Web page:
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Cork Travel Guide
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Cork History

Cork History

Cork is an old city, one of the oldest of all Irish cities. Indeed, it is older than many more famous European cities.

According to tradition Cork was a monastic settlement founded by Saint Finbarr in the 6th century. Between 915 and 922 Vikings founded their own town on an island in the River Lee and a trading port, and Cork became an important trading centre and.

By 1185, after the Norman invasion of Ireland, Cork was under English rule and people was given their first charter (a document granting the townspeople certain rights).. Thereafter it changed hands regularly during the relentless struggle between Irish and Crown forces.

The medieval population of Cork suffered a severe blow when The Black Death arrived to Cork in 1349, however Cork recovered from the disaster.

In 1491 a man named Perkin Warbeck claimed to be the rightful king of England and to overthrow Henry VII; that provoked a rebellion with the mayor of Cork and several important citizens but collapsed because they were all captured and executed.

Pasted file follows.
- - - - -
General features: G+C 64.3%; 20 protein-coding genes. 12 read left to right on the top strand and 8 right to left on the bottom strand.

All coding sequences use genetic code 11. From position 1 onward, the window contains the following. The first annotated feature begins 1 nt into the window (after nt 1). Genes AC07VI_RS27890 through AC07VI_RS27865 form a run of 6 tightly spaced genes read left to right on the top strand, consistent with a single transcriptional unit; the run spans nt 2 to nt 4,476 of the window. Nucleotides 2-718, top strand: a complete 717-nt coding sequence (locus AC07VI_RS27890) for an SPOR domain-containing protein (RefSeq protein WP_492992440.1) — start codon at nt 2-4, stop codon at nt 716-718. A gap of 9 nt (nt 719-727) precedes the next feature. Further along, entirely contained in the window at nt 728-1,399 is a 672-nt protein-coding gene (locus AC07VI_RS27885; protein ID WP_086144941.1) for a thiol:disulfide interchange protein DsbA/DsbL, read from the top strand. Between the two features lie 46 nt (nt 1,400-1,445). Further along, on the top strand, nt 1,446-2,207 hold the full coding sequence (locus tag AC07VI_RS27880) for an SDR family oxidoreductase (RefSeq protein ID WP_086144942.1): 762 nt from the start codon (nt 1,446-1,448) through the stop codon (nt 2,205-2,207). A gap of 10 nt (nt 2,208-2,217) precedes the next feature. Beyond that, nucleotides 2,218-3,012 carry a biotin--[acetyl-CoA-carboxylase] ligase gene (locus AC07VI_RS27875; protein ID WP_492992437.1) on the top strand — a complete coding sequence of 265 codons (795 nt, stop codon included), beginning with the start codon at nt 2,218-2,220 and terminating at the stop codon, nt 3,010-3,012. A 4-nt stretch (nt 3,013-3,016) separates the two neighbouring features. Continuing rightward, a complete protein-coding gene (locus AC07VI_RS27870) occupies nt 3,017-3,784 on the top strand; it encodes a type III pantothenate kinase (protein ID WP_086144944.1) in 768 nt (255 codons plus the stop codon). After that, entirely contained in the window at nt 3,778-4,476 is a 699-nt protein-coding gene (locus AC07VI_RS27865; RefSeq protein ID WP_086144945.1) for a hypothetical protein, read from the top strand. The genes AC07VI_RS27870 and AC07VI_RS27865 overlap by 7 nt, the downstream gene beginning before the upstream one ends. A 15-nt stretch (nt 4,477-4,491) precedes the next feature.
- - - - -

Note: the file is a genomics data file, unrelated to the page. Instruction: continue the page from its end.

During the 18th century Cork prospered, trading with butter, beef, beer and whiskey round the world.

Cork ensured that it played a key role in Ireland's struggle for independence; Mayor Thomas MacCurtain was killed by the Black and Tans in 1920. His successor, Terence MacSwiney, died in London's Brixton prison after a hunger strike. Cork was also a regional focus of Ireland's self-destructive Civil War in 1922–23, those and other events give Cork the name of "Rebel City".

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